The first method is that flags and authorisations are controlled by the simulator, which is then the peer. Then the simulator asks the Internet site for complementary flag values (such as group belonging), so that this Internet site does not appear into the KmetaConn process. Of course this simulator must manage the place where the group rules apply. This method is simple, but slow, as the data has to be relayed. It will be preferred for simple groups hosted in a platform, as the platform will make servers available for this purpose, with a fast link.
This first method can be much bettered if the simulator includes group features and is able to run the group's functions and store its data, with or without dependency on a platform. Ideally this group data should be able to appear on an Internet site run by the same server. This suppresses the need for relaying data. This method is perfect for small or simple groups in the Second Life style. Companies wanting to market individual simulators must keep this important requirement in mind, and propose a correct set of group functions, even on simplified products.
The second method allows to pull more power out of the Internet site, by making it the peer in the Kmetaconn process (in a search, one finds the address of the site, instead of the address of the simulator). It has to manage the members list, the authorisations, flags, etc. The simulator would then be the squire. The squire may still has its word to say, for instance if the group's place is in a platform world, toll world, or a larger community. So the peer will use some Kflags for checking general access conditions, rules, etc. When access is granted, the connexions are established to the world.
This second method will be preffered for large organized groups, companies, administrations, etc. whith a large and complex main site managing many different simulators or places in the Metaverse.
The third method is when we have a themed platform world, where a group or a company is operating, without having its general quarters here. In this case, the themed platform is the peer, but it is clear in this case that there are important data to request to the Internet site of the group or company, which will be then the squire. These requests will use classical Kflags. But It clearly appears in this situation that private data has to be protected from the platform world. This is however a built-in protection featured by the Kmetaconn process, as this data goes directly from the viewer to the squire, without transiting through the platform.
In the case where the world and the site communicate directly without passing through the Authorisation management Connexion, then this is a specific Kailye link established between the simulator and the Internet site. It can use the basic kailye syntax, with at need some specific extensions for group management. Anyway it is a stringent requirement of the WEM architecture that this link is established through the WEM connector.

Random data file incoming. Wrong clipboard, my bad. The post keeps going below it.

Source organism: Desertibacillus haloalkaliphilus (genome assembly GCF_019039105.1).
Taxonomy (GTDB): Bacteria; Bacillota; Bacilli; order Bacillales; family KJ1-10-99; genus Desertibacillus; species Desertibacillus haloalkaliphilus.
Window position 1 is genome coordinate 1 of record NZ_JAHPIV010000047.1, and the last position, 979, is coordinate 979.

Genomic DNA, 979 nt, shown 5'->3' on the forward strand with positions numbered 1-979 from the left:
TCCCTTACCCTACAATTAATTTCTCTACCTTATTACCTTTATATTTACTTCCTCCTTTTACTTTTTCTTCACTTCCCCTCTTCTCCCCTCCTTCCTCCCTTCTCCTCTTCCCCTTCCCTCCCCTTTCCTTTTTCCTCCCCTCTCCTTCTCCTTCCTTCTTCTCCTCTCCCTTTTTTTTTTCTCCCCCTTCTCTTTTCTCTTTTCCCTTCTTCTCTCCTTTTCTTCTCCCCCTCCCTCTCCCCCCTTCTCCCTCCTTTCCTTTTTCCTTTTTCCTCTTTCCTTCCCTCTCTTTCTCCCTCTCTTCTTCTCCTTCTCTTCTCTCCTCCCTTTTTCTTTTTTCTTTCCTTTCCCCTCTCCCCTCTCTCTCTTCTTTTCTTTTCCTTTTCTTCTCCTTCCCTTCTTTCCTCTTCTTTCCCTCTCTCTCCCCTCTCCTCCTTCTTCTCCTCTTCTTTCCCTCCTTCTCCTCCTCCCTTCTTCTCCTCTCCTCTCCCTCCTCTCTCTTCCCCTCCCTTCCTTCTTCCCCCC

The most obvious group flag is membership. The role in the group follows just after. Roles may, or may not, be organized in a hierarchy. After, there can be many kind of authorisations, role per role: accessing chat, rezzing objects, managing the group... It is up to the group management system to assess all this, and give relevant replies in a Kmetaconn request, depending on the group and role belonging. And if we want any degree of interoperability, the different simulators will have to react in the same way to each of these functions (or at least to ignore the ones they don't recognize, without obtruding the others).
The first thing is to define a group flag:
~group,"humanReadableName","computerID"; defines, in this order, a group. One of the two fields may be empty, because we may have robot-created groups. Both names are between "", because any system may use non-Kailye characters.
~role,"humanReadableName","computerID"; defines a role in a group.
Usually group name and role names go together. So they are combined into only one line of the ~Kflags table:
We note here that the character belongs to two roles, and thus he cumulates the abilities of both. We also note that the "computerID" fields are present, but empty.
If, on the contrary, we find first a role name, followed by several group names, it is that these groups have a role in common, for instance several companies which have a common service (or several roles hierarchy levels having a sub-level in common):
~group,"Elven Bards and Storytellers",;